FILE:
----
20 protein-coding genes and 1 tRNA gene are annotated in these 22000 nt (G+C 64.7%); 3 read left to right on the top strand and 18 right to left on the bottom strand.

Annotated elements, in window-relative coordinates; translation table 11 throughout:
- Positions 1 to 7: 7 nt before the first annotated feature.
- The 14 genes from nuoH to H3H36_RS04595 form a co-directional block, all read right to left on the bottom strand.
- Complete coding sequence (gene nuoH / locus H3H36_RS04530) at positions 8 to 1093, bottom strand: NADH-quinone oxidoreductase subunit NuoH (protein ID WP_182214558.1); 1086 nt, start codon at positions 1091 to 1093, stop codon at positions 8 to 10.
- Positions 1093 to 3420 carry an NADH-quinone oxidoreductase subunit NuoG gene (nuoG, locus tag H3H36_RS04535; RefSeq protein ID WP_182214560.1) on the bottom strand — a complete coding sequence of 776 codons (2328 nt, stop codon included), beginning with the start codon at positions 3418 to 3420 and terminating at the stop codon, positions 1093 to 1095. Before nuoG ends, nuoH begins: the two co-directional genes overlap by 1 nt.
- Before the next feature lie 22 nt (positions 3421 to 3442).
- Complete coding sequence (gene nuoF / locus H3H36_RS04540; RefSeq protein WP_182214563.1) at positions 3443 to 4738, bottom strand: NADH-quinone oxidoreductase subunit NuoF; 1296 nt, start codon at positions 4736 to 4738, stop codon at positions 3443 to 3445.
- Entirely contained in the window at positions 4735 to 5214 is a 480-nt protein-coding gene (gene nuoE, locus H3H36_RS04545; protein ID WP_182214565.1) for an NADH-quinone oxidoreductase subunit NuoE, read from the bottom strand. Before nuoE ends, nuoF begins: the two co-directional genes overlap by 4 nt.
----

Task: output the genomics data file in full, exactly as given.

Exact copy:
20 protein-coding genes and 1 tRNA gene are annotated in these 22000 nt (G+C 64.7%); 3 read left to right on the top strand and 18 right to left on the bottom strand.

Annotated elements, in window-relative coordinates; translation table 11 throughout:
- Positions 1 to 7: 7 nt before the first annotated feature.
- The 14 genes from nuoH to H3H36_RS04595 form a co-directional block, all read right to left on the bottom strand.
- Complete coding sequence (gene nuoH / locus H3H36_RS04530) at positions 8 to 1093, bottom strand: NADH-quinone oxidoreductase subunit NuoH (protein ID WP_182214558.1); 1086 nt, start codon at positions 1091 to 1093, stop codon at positions 8 to 10.
- Positions 1093 to 3420 carry an NADH-quinone oxidoreductase subunit NuoG gene (nuoG, locus tag H3H36_RS04535; RefSeq protein ID WP_182214560.1) on the bottom strand — a complete coding sequence of 776 codons (2328 nt, stop codon included), beginning with the start codon at positions 3418 to 3420 and terminating at the stop codon, positions 1093 to 1095. Before nuoG ends, nuoH begins: the two co-directional genes overlap by 1 nt.
- Before the next feature lie 22 nt (positions 3421 to 3442).
- Complete coding sequence (gene nuoF / locus H3H36_RS04540; RefSeq protein WP_182214563.1) at positions 3443 to 4738, bottom strand: NADH-quinone oxidoreductase subunit NuoF; 1296 nt, start codon at positions 4736 to 4738, stop codon at positions 3443 to 3445.
- Entirely contained in the window at positions 4735 to 5214 is a 480-nt protein-coding gene (gene nuoE, locus H3H36_RS04545; protein ID WP_182214565.1) for an NADH-quinone oxidoreductase subunit NuoE, read from the bottom strand. Before nuoE ends, nuoF begins: the two co-directional genes overlap by 4 nt.